Skip to Content, Navigation, or Footer.

Sexual Violence on Campus: Too Little Action, Not Enough Support


Content Warning: Sexual assault, sexual abuse. 

In early July, President Sylvia Burwell announced the creation of a new office that will handle complaints related to racism, discrimination, harassment and sexual assault. In September, Leslie Annexstein was appointed as the inaugural Assistant Vice President for Equity and Title IX.

That office is called the Office of Equity and Title IX and was intended to replace the Title IX office. 

Amidst rising complaints over sexual violence are new guidelines, published by the Department of Education, for the way universities handle Title IX issues. Previously, the university used an investigative model, in which an investigator determines whether or not the accused individual is responsible. 

This differs from the hearing model, in which the investigation is concluded with a conduct hearing in order to determine whether or not the respondent is responsible. On August 14, these regulations went into effect and are now enforced by federal law.

These changes were introduced this summer, after several social media pages dedicated to amplifying sexual assault survivors' voices started posting anonymous submissions of students' experiences at American University. Currently, over 170 submissions have been posted, many of which name alleged abusers involved with Greek life, American University Student Government (AUSG) and other powerful organizations on campus.  

Students called for members of AUSG involved in Greek life to resign, along with supporting the abolition of social fraternities and sororities on campus. Previous AUSG president Nikola Jok announced his resignation from the position in late June, describing his desire to prioritize his mental health. Jok later disaffiliated from the Sigma Phi Epsilon fraternity, one of many fraternities facing sexual assault allegations on the Instagram page.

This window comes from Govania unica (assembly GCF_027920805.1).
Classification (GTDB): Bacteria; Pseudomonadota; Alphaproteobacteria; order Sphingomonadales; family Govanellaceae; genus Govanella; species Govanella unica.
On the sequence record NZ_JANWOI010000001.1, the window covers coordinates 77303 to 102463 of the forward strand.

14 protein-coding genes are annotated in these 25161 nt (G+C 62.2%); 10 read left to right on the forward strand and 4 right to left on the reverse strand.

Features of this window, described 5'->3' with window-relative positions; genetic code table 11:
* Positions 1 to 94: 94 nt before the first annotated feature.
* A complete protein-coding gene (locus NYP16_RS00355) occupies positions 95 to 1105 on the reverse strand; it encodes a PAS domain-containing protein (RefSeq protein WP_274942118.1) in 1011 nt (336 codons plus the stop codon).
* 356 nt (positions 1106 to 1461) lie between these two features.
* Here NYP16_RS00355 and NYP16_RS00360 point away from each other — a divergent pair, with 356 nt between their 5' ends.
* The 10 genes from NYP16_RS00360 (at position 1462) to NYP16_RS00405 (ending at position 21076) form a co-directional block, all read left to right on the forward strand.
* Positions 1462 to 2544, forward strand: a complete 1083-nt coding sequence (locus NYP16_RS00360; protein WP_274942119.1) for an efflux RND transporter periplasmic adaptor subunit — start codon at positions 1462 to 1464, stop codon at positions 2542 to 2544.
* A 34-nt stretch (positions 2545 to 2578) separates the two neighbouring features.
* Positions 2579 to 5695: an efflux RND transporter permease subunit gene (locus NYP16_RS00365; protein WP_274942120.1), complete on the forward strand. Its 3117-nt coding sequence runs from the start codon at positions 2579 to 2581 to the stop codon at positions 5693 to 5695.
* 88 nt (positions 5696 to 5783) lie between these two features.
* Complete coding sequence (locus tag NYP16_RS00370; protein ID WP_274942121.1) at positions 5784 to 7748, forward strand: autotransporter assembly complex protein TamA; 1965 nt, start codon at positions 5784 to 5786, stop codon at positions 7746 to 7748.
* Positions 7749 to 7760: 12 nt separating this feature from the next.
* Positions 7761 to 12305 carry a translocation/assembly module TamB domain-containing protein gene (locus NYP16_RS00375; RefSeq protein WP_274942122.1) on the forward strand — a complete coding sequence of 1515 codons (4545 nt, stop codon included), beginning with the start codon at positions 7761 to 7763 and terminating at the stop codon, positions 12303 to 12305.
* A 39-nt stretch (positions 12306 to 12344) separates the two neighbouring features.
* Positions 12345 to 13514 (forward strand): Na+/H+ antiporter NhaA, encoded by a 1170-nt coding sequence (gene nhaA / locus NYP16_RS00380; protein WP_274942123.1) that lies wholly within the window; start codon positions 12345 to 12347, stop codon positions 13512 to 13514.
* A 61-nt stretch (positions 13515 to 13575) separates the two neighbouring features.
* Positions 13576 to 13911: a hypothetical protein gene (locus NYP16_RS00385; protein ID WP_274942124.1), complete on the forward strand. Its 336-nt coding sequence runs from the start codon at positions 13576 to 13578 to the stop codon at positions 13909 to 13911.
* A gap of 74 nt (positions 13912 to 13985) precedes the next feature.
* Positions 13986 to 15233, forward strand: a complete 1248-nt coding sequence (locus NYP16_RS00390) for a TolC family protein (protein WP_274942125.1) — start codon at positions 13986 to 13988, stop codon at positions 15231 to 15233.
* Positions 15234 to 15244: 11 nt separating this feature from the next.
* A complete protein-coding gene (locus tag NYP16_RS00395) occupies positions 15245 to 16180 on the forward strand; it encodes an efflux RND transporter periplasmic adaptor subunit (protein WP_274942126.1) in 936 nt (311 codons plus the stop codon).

Mulan Burgess, speaker of the Undergraduate Senate told the Eagle he "respects Nik's decision for resigning" and that he thinks "we need to have a serious conversation with whoever runs about what race, diversity and equity looks like at AU." Following his statement, he also stated that there needs to be reform in Student Government and Title IX.

After his statements, Burgess was also accused of sexual abuse via the @exposingauabusers Instagram account in two separate posts. One, detailing a "coercive sexually abusive relationship," and the other detailing an inappropriate experience that a student had in his GOVT class with him. 

A Facebook page, named "Dear Mulan Burgess," was created by a group of students to document the sexual harassment they experienced from him. Since the creation of the Facebook page, it has been taken down, and students have taken to Instagram to try to bring awareness to the issue. 

A number of other names were repeated several times on this page as well — for example Ben Black, who had been accused of sexually assaulting both men and women in several different posts. Fraternities such as Pike and Sig Ep, were also mentioned multiple times for hosting certain members accused of sexually assaulting others. 

The page has received several threats over the course of its existence and has changed regulations for the ways submissions are posted, which includes restricting students from submitting names. It has been inactive since the month of July now.

Several students find these initiatives to not be doing enough in terms of combatting sexual violence on campus, and thus, the coalition to abolish Greek life at AU has remained active over the course of the last couple of months. Several members who were originally members of Greek life themselves are now advocating for others to leave due to internal experiences of discrimination they observed or received.

Senior Raisa Siddique was a member of Alpha Xi Delta for two years before choosing to leave, saying she made the decision based on the way that she was treated by her sisters.